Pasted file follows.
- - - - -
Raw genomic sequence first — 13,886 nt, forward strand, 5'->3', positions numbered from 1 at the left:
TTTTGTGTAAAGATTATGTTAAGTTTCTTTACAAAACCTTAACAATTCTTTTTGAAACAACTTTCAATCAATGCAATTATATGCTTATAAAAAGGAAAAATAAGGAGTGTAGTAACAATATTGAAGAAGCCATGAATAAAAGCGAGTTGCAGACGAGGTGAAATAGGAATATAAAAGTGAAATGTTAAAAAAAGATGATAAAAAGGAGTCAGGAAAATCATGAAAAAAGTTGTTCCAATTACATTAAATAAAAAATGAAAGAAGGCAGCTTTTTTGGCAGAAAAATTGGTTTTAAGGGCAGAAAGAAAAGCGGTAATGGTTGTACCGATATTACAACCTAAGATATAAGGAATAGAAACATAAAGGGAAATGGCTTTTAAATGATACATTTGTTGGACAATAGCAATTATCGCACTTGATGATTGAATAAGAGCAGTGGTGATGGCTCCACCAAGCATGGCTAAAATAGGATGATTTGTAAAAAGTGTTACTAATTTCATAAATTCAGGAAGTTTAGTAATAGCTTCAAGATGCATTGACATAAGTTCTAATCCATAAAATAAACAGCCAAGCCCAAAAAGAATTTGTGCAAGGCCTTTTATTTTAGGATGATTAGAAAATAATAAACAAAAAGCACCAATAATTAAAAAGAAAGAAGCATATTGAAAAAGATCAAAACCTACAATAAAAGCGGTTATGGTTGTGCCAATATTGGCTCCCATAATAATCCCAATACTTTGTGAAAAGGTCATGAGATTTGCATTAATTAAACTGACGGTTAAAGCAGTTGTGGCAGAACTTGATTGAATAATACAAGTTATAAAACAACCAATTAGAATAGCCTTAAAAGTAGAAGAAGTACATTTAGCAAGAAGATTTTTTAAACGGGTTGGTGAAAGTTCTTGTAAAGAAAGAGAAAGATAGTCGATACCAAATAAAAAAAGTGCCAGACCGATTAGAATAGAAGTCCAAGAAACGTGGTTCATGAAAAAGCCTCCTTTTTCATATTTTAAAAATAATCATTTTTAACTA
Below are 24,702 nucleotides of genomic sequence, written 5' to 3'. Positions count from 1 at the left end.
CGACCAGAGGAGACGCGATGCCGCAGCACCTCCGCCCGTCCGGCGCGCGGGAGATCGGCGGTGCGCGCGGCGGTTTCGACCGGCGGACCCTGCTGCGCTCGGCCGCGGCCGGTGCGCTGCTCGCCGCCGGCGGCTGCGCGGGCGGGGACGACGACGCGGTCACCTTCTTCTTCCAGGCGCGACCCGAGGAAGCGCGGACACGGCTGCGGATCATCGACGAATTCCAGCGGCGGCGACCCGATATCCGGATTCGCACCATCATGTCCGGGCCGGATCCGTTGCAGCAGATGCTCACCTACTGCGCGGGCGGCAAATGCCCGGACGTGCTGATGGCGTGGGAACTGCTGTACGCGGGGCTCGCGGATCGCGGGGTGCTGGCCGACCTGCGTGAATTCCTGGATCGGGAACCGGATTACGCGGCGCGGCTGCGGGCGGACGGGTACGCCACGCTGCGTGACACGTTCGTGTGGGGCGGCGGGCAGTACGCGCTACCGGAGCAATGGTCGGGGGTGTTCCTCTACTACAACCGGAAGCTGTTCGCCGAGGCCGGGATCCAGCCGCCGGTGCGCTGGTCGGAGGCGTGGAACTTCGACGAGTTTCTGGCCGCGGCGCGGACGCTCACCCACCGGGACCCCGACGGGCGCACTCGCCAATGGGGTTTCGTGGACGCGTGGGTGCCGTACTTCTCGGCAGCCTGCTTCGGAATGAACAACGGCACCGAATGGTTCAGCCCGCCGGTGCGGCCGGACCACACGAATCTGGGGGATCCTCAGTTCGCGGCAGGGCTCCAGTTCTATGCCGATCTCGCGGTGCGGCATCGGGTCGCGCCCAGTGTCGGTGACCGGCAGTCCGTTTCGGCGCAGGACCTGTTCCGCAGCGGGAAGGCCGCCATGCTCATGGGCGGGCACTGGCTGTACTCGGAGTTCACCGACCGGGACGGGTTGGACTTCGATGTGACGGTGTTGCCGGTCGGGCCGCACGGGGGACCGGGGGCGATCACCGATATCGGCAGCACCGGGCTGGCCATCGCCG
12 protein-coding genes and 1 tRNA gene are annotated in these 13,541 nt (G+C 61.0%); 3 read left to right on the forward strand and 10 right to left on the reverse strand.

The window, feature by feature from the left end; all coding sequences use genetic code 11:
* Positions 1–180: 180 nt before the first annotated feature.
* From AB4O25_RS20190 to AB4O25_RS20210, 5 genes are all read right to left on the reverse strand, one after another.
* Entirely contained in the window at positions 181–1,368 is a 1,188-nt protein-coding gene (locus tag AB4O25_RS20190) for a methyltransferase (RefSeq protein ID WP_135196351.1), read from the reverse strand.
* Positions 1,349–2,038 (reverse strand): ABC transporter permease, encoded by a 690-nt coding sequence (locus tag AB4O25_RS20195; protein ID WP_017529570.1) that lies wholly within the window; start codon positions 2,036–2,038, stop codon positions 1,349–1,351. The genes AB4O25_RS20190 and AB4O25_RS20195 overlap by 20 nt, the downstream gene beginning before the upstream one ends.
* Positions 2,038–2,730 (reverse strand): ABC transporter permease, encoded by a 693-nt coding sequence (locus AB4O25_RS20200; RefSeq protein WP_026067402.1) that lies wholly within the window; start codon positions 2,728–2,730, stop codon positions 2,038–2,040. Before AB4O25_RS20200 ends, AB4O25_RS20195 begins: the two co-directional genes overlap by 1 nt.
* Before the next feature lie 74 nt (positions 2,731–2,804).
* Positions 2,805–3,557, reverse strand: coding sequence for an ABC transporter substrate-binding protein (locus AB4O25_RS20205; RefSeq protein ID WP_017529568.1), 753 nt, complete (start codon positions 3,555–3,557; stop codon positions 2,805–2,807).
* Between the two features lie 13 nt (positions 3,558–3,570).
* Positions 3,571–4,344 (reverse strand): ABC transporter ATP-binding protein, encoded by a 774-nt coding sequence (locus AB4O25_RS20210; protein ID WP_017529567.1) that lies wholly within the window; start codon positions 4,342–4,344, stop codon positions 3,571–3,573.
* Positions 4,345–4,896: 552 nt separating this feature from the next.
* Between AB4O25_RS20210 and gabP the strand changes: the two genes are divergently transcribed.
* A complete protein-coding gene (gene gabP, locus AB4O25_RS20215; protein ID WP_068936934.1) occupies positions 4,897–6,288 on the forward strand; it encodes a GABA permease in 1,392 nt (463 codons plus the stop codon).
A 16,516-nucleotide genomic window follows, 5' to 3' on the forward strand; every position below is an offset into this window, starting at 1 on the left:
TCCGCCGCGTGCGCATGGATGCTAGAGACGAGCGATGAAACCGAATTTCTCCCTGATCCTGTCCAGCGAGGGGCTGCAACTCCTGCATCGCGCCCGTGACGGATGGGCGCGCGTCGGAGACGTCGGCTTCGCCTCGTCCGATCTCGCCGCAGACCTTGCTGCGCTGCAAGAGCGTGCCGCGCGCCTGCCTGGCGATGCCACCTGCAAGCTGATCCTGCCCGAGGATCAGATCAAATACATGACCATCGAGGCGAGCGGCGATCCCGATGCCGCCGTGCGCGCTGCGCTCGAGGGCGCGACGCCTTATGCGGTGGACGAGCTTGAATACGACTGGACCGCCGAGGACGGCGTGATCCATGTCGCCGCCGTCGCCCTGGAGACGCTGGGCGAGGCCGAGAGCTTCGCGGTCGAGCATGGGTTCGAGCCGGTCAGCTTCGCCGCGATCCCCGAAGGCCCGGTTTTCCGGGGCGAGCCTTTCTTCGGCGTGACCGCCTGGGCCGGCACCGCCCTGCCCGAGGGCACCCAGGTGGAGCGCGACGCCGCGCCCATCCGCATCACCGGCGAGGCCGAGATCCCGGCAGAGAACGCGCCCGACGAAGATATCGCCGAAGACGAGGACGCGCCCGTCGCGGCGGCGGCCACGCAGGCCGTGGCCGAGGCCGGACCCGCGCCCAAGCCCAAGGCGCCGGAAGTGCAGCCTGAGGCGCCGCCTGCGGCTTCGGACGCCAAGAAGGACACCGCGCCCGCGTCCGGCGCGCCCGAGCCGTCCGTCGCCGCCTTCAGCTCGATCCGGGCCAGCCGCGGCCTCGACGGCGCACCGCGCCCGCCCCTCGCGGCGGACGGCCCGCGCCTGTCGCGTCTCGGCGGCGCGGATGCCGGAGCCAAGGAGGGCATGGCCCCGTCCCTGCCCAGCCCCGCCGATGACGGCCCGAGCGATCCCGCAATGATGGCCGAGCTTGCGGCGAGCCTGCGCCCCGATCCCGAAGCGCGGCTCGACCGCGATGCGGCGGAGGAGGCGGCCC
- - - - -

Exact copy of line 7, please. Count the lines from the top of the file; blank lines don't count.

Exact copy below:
* Positions 1–180: 180 nt before the first annotated feature.